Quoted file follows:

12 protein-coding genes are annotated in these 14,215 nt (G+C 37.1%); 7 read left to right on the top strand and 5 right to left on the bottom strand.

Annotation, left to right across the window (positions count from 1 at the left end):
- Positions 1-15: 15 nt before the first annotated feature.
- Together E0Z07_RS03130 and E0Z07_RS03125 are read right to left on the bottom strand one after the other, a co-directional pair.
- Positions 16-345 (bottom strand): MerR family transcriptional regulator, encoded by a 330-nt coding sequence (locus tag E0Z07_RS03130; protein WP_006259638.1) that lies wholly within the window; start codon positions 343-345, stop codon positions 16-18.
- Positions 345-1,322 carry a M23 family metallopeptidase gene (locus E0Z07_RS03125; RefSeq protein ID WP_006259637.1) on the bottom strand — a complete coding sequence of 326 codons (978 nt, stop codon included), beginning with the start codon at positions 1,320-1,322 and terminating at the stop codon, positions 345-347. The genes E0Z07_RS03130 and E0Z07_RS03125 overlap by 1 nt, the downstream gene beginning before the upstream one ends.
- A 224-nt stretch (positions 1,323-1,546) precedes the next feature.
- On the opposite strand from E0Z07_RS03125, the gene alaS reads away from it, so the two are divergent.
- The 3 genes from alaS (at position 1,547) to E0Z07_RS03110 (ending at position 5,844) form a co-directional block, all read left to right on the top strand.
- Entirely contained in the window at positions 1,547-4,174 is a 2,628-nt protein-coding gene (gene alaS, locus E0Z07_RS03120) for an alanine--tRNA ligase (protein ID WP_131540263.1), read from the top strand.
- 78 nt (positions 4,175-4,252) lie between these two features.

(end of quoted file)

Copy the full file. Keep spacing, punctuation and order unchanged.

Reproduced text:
12 protein-coding genes are annotated in these 14,215 nt (G+C 37.1%); 7 read left to right on the top strand and 5 right to left on the bottom strand.

Annotation, left to right across the window (positions count from 1 at the left end):
- Positions 1-15: 15 nt before the first annotated feature.
- Together E0Z07_RS03130 and E0Z07_RS03125 are read right to left on the bottom strand one after the other, a co-directional pair.
- Positions 16-345 (bottom strand): MerR family transcriptional regulator, encoded by a 330-nt coding sequence (locus tag E0Z07_RS03130; protein WP_006259638.1) that lies wholly within the window; start codon positions 343-345, stop codon positions 16-18.
- Positions 345-1,322 carry a M23 family metallopeptidase gene (locus E0Z07_RS03125; RefSeq protein ID WP_006259637.1) on the bottom strand — a complete coding sequence of 326 codons (978 nt, stop codon included), beginning with the start codon at positions 1,320-1,322 and terminating at the stop codon, positions 345-347. The genes E0Z07_RS03130 and E0Z07_RS03125 overlap by 1 nt, the downstream gene beginning before the upstream one ends.
- A 224-nt stretch (positions 1,323-1,546) precedes the next feature.
- On the opposite strand from E0Z07_RS03125, the gene alaS reads away from it, so the two are divergent.
- The 3 genes from alaS (at position 1,547) to E0Z07_RS03110 (ending at position 5,844) form a co-directional block, all read left to right on the top strand.
- Entirely contained in the window at positions 1,547-4,174 is a 2,628-nt protein-coding gene (gene alaS, locus E0Z07_RS03120) for an alanine--tRNA ligase (protein ID WP_131540263.1), read from the top strand.
- 78 nt (positions 4,175-4,252) lie between these two features.